WASHINGTON—A leading Republican in the House of Representatives warned Thursday that President Bush's promotion of democracy worldwide could backfire, producing chaos rather than stability.
"There is no evidence that we or anyone can guide from afar revolutions we have set in motion," said Rep. Henry Hyde of Illinois, the chairman of the House International Relations Committee.
Rather than a quick fix to America's problems overseas, pushing democracy in places that have no history of it "may, in fact, constitute an uncontrollable experiment with an outcome akin to that faced by the Sorcerer's Apprentice," Hyde said.
His remarks at a hearing with Secretary of State Condoleezza Rice reflect a growing unease on Capitol Hill over the direction of U.S. foreign policy after January's Palestinian parliamentary elections, won by the radical Islamic group Hamas.
They also appear to signify a division in Republican foreign-policy circles. While many conservatives back Bush's effort to spread democracy to the Middle East, some traditionalists have begun to express reservations.
The statement by Hyde, 81, who's retiring at the end of this year, didn't mention Bush or Rice, and aides said it was meant as a caution, not an attack on the White House.
Hyde spokesman Sam Stratman said: "Chairman Hyde strongly supports the president's strategy of promoting freedom around the world. In his remarks, Mr. Hyde provides a cautionary note that promoting democracy is a long-term process, not merely the result of some magic formula."
Nonetheless, the remarks amount to the most stinging critique to date of Bush's central foreign-policy initiative by a ranking member of his party.
In January's State of the Union address, Bush said, "Our nation is committed to an historic, long-term goal—we seek the end of tyranny in our world. ... Some dismiss that goal as misguided idealism. In reality, the future security of America depends on it." He declared that spreading democracy will reduce the threat of terrorism.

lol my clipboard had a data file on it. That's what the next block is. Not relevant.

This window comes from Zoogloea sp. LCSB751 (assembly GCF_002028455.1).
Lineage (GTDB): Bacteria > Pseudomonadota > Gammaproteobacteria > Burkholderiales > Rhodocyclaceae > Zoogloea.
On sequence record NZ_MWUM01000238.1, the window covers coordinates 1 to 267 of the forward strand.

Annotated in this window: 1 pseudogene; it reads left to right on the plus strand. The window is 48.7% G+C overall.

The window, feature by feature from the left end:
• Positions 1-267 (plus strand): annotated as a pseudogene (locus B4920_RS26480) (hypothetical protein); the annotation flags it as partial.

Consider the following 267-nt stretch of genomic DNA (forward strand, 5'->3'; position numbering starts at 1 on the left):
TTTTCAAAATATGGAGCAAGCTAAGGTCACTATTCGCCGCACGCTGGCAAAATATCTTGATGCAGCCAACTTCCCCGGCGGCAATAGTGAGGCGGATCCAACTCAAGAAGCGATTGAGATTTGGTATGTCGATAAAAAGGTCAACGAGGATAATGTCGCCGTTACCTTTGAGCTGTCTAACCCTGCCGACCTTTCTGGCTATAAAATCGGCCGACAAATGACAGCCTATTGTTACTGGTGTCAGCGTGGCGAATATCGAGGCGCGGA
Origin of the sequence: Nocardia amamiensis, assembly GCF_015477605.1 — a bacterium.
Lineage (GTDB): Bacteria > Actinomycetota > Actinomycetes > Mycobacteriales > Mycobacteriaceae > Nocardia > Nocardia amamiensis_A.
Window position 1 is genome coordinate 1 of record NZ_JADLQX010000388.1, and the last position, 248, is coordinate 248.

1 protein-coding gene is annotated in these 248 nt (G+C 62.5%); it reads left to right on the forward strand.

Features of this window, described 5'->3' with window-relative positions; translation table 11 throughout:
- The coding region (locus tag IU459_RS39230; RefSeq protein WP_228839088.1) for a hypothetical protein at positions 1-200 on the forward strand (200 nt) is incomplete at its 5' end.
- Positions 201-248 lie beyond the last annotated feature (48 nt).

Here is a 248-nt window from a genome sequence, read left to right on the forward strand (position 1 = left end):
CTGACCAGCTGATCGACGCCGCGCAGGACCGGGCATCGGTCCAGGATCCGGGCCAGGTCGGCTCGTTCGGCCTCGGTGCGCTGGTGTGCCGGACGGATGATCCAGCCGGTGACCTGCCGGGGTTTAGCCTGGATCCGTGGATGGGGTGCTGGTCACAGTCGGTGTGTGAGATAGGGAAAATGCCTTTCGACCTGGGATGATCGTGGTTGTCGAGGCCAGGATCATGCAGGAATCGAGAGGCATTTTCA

Rice makes similar points virtually every week, and Wednesday she announced that the White House will seek another $75 million to promote democracy in Iran.
Hyde, opening a hearing on Bush's foreign-affairs budget request, said promoting democracy always would have to be part of American foreign policy, in part because the public expected it.
"But I take issue with those who argue that it is self-propagating and that it invariably produces beneficial results, for this view rests on a misinterpretation of cause and effect in our history," he said.
The post-World War II growth of democracy in Europe and East Asia stemmed largely from "the direct and long-term presence of American power," Hyde said.
Now, he said, "implanting democracy in large areas would require that we possess an unbounded power and undertake an open-ended commitment of time and resources, which we cannot and will not do."
Rice didn't respond directly, but cited democratic advances in places as varied as Liberia, Haiti, Lebanon and Kyrgyzstan.
Democracy, she said, "is not always a process that produces outcomes that are in accordance with our desires, but I do think we have to speak out as Americans for the process."
In Capitol Hill appearances this week, Rice, while largely receiving praise from lawmakers, has encountered growing skepticism over U.S. policy in the Middle East.
Sen. Lincoln Chafee, R-R.I., on Wednesday accused the administration of doing too little to support moderate Palestinian Authority President Mahmoud Abbas, in effect precipitating Hamas' victory.
Over Rice' disagreement, Chafee said: "And now we have a very, very disastrous situation of a terrorist organization winning elections."
Hyde's comments are available at wwwc.house.gov/international(underline)relations/109/hyde021606.pdf
(c) 2006, Knight Ridder/Tribune Information Services.
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